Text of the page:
Tuesday, 19 June 2018

Your Guide To Peppermint Oil: Proven Uses, Health Benefits, & Who MUST Avoid It

Ancient Egyptians, Romans and other civilizations reportedly used peppermint for its pain-relieving and anti-bacterial properties. These days peppermint essential oil and capsules are used for a variety of health concerns, particularly digestive issues and headaches.
Let’s take a look at the most common peppermint oil uses, which health claims have scientific evidence behind them, and who should and shouldn’t use peppermint oil.


Peppermint is a hybrid plant of spearmint and watermint. It’s scientific name is mentha piperita. The oil in peppermint (its essential oil) is responsible for its pleasant fragrance and also its health properties.
Specifically, peppermint essential oil ranges from 35 to 70 percent menthol, 15 to 20 percent methone, four to 14 percent menthyl acetate, and several other trace compounds. Menthol is thought to be the bioactive ingredient responsible for its benefits.


Common peppermint oil uses include applying it to your skin or taking it in softgel capsules as a dietary supplement. You can also use peppermint leave to make tea.

Peppermint Oil For IBS

Irritable bowel syndrome (IBS) is characterized by long-term digestive stress with symptoms like abdominal pain, bloating and changes in stool patterns.
Ingesting peppermint oil is shown to improve symptoms for up to 79 percent of those with IBS. This 1-month clinical study compared 52 patients taking a peppermint oil capsule three to four times per day versus 49 taking a placebo capsule.
Neither the subjects nor the researchers knew which patients were receiving which capsule. Of the peppermint oil group:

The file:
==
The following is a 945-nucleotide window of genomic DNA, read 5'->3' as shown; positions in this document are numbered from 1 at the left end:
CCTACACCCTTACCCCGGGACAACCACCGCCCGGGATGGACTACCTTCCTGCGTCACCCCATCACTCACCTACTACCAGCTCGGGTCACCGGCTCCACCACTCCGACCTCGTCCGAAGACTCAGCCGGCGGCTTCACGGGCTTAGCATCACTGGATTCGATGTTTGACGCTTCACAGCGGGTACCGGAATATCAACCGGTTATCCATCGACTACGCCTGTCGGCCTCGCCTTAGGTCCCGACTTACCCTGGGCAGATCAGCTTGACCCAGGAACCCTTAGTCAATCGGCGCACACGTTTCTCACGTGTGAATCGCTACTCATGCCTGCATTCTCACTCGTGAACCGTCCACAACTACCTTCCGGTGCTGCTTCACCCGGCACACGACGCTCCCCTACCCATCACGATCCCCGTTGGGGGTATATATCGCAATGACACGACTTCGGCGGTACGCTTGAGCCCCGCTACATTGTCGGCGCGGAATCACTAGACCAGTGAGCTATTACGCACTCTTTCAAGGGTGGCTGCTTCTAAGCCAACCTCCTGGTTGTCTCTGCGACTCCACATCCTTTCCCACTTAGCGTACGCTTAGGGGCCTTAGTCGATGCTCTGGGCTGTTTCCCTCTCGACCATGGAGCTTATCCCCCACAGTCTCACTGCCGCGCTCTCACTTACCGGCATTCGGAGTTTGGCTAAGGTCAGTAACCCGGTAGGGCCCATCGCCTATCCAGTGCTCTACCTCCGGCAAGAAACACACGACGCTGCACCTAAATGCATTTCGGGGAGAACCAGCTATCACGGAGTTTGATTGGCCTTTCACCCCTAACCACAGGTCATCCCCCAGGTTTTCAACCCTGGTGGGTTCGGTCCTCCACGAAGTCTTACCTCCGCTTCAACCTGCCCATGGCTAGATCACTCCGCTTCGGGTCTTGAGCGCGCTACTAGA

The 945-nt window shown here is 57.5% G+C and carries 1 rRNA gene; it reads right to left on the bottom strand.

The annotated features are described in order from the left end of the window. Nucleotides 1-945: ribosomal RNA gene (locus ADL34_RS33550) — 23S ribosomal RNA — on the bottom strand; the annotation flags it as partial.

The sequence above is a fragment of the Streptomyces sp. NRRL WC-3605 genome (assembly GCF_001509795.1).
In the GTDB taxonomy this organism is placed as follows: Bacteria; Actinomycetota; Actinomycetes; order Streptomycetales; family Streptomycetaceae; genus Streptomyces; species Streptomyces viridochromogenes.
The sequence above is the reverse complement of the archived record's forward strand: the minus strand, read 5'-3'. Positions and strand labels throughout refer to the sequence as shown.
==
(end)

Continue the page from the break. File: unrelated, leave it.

• 79 percent experienced a reduction in abdominal pain
  • 83 percent had less bloating (distension)
  • 83 percent had reduced stool frequency
  • 73 percent had fewer borboygmi (stomach gurgling)
  • 79 percent experienced less flatulence.
These improvements were dramatically better than the placebo group as illustrated by this chart.
The placebo group experienced benefits because of the placebo effect. If you think the capsule helps you, then it will to some extent.
Peppermint oil is thought to work because of the menthol, which helps relax the stomach and digestive tract muscles. This helps speed up digestion in the stomach, which improves symptoms of nausea, indigestion and abdominal pain.
Additionally, it can slow down motility in the colon (large intestine) by reducing intestinal spasms. In fact, when added to barium enema preparations during rectal exams, peppermint oil reduces colon spasms by 25 to 30 percent.
This effect also likely helps to improve symptoms of flatulence, bloating and altered bowel movements. 

Peppermint Oil Benefits For Indigestion

Peppermint oil capsules appear to help with indigestion by reducing stomach spasms and early feelings of fullness.
Indigestion, or dyspepsia, is often associated with acid reflux (aka heart burn), stomach spasms, pain and early feelings of fullness. Peppermint oil may help an upset stomach by reducing contractions in the esophagus.
One study found that Enteroplant, a product that combines peppermint and caraway oil, is comparable to prescription drug Cisapride for relieving dyspepsia symptoms when taken two to three times per day for up to four weeks.
Another herbal product called Iberogast, which contains various herbs including peppermint oil, has been shown to improve the severity of acid reflux, stomach pain, cramping, nausea and vomiting compared to placebo.
Patients undergoing endoscopy can also use peppermint oil to reduce pain and spasms associated with this procedure.

Reducing Headaches and Pain

Applying peppermint oil topically or using it as aromatherapy may help improve headaches and other chronic pain conditions.
Some  evidence supports the topical use of peppermint oil to relieve tension headaches. Researchers believe that the methanol in peppermint oil inhibits the sensitivity of pain receptors and may also alter pain perception.
Additionally, peppermint oil used as aromatherapy may help with other chronic pain conditions by enhancing the parasympathetic relaxation response.

Peppermint Oil Benefits For Nipple Cracks

When applied topically, peppermint oil may help with cracked skin and pain in the nipple area of breastfeeding women. In a study of 196 breastfeeding women, those using peppermint water were less likely to experience areola and nipple cracks and pain than those using breast milk.
Another study of 216 breastfeeding women found that applying peppermint oil gel was more effective in reducing nipple cracks than lanolin or a neutral ointment.